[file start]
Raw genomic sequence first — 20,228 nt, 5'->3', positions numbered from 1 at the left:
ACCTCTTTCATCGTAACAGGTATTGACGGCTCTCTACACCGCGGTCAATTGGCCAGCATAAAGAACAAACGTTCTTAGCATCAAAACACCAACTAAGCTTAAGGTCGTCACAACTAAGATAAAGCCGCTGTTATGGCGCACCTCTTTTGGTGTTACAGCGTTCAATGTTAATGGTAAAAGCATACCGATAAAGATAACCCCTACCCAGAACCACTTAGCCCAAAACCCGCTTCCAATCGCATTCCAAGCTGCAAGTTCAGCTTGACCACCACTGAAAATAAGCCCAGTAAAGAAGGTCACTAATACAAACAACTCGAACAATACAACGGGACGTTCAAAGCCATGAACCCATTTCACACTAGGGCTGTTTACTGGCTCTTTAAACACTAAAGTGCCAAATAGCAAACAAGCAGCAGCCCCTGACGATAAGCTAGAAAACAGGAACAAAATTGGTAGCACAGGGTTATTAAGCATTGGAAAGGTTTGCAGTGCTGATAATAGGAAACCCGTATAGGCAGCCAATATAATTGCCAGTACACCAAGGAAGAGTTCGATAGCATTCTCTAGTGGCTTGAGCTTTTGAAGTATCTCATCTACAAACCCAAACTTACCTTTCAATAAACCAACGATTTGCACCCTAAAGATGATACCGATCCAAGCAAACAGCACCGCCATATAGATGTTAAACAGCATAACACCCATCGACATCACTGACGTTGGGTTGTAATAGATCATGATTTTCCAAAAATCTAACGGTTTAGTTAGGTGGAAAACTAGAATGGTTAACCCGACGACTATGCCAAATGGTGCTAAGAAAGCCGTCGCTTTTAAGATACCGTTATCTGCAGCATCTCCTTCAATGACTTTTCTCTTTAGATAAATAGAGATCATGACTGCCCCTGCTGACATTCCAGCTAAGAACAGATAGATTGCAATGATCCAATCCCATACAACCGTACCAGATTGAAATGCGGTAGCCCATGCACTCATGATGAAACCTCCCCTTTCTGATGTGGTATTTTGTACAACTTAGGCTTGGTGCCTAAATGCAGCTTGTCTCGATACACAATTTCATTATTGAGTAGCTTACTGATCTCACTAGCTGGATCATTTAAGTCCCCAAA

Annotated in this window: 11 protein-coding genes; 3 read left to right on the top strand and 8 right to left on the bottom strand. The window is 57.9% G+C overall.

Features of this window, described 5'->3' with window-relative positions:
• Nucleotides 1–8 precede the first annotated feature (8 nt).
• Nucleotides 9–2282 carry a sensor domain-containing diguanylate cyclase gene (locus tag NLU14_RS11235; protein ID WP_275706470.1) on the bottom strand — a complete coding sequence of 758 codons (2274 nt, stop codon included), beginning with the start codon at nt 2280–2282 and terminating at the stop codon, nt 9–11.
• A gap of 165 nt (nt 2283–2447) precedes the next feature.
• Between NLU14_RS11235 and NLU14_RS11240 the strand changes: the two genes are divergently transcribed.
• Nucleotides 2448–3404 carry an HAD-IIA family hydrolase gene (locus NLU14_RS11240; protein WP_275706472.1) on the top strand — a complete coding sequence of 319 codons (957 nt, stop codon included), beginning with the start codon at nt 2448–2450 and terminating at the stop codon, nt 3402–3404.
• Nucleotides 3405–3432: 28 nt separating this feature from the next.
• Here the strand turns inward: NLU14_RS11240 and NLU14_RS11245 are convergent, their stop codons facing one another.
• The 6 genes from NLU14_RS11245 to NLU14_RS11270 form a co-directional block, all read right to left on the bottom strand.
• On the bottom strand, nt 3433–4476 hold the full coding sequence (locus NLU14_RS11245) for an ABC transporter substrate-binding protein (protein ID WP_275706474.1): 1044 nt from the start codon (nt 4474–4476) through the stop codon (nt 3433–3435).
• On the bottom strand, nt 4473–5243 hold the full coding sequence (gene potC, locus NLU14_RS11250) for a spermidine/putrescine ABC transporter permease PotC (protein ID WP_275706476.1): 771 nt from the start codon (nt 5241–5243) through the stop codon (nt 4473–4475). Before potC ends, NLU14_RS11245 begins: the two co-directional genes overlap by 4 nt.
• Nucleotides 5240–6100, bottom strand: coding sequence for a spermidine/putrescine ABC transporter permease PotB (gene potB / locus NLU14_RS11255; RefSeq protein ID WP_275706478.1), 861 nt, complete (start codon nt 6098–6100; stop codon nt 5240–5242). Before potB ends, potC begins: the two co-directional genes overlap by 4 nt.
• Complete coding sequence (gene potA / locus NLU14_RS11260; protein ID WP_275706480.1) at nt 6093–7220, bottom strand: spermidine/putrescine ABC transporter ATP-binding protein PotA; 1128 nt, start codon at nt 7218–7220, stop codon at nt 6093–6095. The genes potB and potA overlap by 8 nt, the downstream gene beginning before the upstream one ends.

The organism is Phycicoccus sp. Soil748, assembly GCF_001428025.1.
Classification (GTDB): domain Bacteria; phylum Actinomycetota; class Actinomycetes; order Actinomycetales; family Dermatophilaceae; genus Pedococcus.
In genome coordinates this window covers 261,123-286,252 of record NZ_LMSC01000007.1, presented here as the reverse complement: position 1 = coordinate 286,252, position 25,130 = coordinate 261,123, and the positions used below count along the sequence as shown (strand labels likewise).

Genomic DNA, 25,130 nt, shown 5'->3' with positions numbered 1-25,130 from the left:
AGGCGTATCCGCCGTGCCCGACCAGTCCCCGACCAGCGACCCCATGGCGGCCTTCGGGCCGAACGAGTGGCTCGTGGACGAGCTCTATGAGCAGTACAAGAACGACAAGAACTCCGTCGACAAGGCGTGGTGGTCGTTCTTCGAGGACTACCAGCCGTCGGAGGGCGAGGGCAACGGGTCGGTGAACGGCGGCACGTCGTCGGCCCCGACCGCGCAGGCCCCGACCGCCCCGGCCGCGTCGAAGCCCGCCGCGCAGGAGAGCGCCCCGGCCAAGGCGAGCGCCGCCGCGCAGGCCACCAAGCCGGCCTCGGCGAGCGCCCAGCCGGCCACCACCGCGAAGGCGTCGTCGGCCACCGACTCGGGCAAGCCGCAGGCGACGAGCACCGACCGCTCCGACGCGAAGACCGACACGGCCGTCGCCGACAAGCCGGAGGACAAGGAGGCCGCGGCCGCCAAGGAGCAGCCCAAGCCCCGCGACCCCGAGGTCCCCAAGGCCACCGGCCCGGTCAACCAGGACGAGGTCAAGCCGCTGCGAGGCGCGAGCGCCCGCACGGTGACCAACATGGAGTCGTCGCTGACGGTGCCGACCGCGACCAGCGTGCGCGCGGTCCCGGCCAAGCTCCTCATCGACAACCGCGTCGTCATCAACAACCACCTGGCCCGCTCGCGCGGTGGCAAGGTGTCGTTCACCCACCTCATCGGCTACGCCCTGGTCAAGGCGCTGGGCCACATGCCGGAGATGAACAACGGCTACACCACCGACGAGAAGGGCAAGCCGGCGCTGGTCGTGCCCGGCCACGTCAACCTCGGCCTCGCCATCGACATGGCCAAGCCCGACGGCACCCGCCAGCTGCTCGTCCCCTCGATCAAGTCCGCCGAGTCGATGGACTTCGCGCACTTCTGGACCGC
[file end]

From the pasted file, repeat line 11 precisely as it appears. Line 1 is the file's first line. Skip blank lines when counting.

• Here the strand turns inward: NLU14_RS11240 and NLU14_RS11245 are convergent, their stop codons facing one another.